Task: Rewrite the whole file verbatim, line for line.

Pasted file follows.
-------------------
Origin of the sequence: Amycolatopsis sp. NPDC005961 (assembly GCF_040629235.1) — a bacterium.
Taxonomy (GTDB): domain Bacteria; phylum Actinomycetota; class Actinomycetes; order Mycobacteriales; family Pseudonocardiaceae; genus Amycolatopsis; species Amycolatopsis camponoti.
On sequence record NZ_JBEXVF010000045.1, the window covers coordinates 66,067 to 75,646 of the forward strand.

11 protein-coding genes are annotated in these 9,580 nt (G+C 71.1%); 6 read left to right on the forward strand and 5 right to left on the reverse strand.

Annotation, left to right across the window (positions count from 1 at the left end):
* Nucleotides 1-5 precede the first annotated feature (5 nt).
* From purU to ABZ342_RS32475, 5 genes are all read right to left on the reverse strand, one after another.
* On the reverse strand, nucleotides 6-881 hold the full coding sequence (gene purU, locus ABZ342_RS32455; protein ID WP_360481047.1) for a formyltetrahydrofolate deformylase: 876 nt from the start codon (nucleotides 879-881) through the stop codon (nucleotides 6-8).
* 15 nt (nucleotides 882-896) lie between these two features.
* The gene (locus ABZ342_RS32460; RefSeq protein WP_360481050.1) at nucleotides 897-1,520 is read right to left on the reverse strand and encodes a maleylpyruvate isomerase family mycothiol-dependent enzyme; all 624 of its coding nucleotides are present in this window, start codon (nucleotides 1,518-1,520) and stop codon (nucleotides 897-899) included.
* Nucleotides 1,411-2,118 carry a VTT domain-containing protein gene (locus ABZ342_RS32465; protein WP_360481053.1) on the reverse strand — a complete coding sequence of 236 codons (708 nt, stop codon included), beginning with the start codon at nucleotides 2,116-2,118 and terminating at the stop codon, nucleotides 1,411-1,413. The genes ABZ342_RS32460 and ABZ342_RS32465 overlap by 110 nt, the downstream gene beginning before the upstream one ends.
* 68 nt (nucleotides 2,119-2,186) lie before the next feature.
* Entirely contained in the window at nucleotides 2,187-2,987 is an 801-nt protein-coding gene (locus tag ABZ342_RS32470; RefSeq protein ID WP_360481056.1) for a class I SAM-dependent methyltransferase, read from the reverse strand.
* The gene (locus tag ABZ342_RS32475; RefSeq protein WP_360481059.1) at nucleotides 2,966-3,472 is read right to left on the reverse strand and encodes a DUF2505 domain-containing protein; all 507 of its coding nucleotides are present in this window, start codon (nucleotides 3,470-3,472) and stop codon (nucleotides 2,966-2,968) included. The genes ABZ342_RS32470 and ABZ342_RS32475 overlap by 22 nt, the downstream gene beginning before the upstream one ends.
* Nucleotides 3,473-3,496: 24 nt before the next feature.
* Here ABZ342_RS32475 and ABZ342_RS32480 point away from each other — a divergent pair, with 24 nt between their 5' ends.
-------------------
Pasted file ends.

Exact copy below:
Origin of the sequence: Amycolatopsis sp. NPDC005961 (assembly GCF_040629235.1) — a bacterium.
Taxonomy (GTDB): domain Bacteria; phylum Actinomycetota; class Actinomycetes; order Mycobacteriales; family Pseudonocardiaceae; genus Amycolatopsis; species Amycolatopsis camponoti.
On sequence record NZ_JBEXVF010000045.1, the window covers coordinates 66,067 to 75,646 of the forward strand.

11 protein-coding genes are annotated in these 9,580 nt (G+C 71.1%); 6 read left to right on the forward strand and 5 right to left on the reverse strand.

Annotation, left to right across the window (positions count from 1 at the left end):
* Nucleotides 1-5 precede the first annotated feature (5 nt).
* From purU to ABZ342_RS32475, 5 genes are all read right to left on the reverse strand, one after another.
* On the reverse strand, nucleotides 6-881 hold the full coding sequence (gene purU, locus ABZ342_RS32455; protein ID WP_360481047.1) for a formyltetrahydrofolate deformylase: 876 nt from the start codon (nucleotides 879-881) through the stop codon (nucleotides 6-8).
* 15 nt (nucleotides 882-896) lie between these two features.
* The gene (locus ABZ342_RS32460; RefSeq protein WP_360481050.1) at nucleotides 897-1,520 is read right to left on the reverse strand and encodes a maleylpyruvate isomerase family mycothiol-dependent enzyme; all 624 of its coding nucleotides are present in this window, start codon (nucleotides 1,518-1,520) and stop codon (nucleotides 897-899) included.
* Nucleotides 1,411-2,118 carry a VTT domain-containing protein gene (locus ABZ342_RS32465; protein WP_360481053.1) on the reverse strand — a complete coding sequence of 236 codons (708 nt, stop codon included), beginning with the start codon at nucleotides 2,116-2,118 and terminating at the stop codon, nucleotides 1,411-1,413. The genes ABZ342_RS32460 and ABZ342_RS32465 overlap by 110 nt, the downstream gene beginning before the upstream one ends.
* 68 nt (nucleotides 2,119-2,186) lie before the next feature.
* Entirely contained in the window at nucleotides 2,187-2,987 is an 801-nt protein-coding gene (locus tag ABZ342_RS32470; RefSeq protein ID WP_360481056.1) for a class I SAM-dependent methyltransferase, read from the reverse strand.
* The gene (locus tag ABZ342_RS32475; RefSeq protein WP_360481059.1) at nucleotides 2,966-3,472 is read right to left on the reverse strand and encodes a DUF2505 domain-containing protein; all 507 of its coding nucleotides are present in this window, start codon (nucleotides 3,470-3,472) and stop codon (nucleotides 2,966-2,968) included. The genes ABZ342_RS32470 and ABZ342_RS32475 overlap by 22 nt, the downstream gene beginning before the upstream one ends.
* Nucleotides 3,473-3,496: 24 nt before the next feature.
* Here ABZ342_RS32475 and ABZ342_RS32480 point away from each other — a divergent pair, with 24 nt between their 5' ends.